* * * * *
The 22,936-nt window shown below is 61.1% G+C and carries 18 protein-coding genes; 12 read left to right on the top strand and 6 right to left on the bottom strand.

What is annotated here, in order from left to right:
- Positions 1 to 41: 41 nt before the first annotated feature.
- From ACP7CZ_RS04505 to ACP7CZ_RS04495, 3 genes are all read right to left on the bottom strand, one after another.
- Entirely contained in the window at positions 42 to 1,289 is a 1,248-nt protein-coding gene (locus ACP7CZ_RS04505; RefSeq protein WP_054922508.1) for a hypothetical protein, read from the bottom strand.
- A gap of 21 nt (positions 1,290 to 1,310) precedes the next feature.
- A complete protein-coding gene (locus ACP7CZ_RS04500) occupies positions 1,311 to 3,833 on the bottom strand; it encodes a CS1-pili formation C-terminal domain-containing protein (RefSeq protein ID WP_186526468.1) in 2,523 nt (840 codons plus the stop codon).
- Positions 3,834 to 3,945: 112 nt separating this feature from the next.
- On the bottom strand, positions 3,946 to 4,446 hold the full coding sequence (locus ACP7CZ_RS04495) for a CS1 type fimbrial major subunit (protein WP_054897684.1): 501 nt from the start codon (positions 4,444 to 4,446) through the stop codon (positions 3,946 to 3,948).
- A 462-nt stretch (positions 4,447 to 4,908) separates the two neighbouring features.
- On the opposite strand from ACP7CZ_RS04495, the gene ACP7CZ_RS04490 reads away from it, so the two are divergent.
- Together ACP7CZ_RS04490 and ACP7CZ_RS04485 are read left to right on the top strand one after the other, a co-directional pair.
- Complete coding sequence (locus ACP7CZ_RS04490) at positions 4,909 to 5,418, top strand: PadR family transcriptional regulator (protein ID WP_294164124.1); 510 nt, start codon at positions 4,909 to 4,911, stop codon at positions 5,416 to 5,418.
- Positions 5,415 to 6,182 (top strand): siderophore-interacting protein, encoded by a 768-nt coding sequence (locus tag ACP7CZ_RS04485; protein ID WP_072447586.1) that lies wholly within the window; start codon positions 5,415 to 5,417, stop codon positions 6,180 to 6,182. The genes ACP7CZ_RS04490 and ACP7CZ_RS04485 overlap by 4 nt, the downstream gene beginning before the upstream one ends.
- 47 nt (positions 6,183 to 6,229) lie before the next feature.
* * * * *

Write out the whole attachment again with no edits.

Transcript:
The 22,936-nt window shown below is 61.1% G+C and carries 18 protein-coding genes; 12 read left to right on the top strand and 6 right to left on the bottom strand.

What is annotated here, in order from left to right:
- Positions 1 to 41: 41 nt before the first annotated feature.
- From ACP7CZ_RS04505 to ACP7CZ_RS04495, 3 genes are all read right to left on the bottom strand, one after another.
- Entirely contained in the window at positions 42 to 1,289 is a 1,248-nt protein-coding gene (locus ACP7CZ_RS04505; RefSeq protein WP_054922508.1) for a hypothetical protein, read from the bottom strand.
- A gap of 21 nt (positions 1,290 to 1,310) precedes the next feature.
- A complete protein-coding gene (locus ACP7CZ_RS04500) occupies positions 1,311 to 3,833 on the bottom strand; it encodes a CS1-pili formation C-terminal domain-containing protein (RefSeq protein ID WP_186526468.1) in 2,523 nt (840 codons plus the stop codon).
- Positions 3,834 to 3,945: 112 nt separating this feature from the next.
- On the bottom strand, positions 3,946 to 4,446 hold the full coding sequence (locus ACP7CZ_RS04495) for a CS1 type fimbrial major subunit (protein WP_054897684.1): 501 nt from the start codon (positions 4,444 to 4,446) through the stop codon (positions 3,946 to 3,948).
- A 462-nt stretch (positions 4,447 to 4,908) separates the two neighbouring features.
- On the opposite strand from ACP7CZ_RS04495, the gene ACP7CZ_RS04490 reads away from it, so the two are divergent.
- Together ACP7CZ_RS04490 and ACP7CZ_RS04485 are read left to right on the top strand one after the other, a co-directional pair.
- Complete coding sequence (locus ACP7CZ_RS04490) at positions 4,909 to 5,418, top strand: PadR family transcriptional regulator (protein ID WP_294164124.1); 510 nt, start codon at positions 4,909 to 4,911, stop codon at positions 5,416 to 5,418.
- Positions 5,415 to 6,182 (top strand): siderophore-interacting protein, encoded by a 768-nt coding sequence (locus tag ACP7CZ_RS04485; protein ID WP_072447586.1) that lies wholly within the window; start codon positions 5,415 to 5,417, stop codon positions 6,180 to 6,182. The genes ACP7CZ_RS04490 and ACP7CZ_RS04485 overlap by 4 nt, the downstream gene beginning before the upstream one ends.
- 47 nt (positions 6,183 to 6,229) lie before the next feature.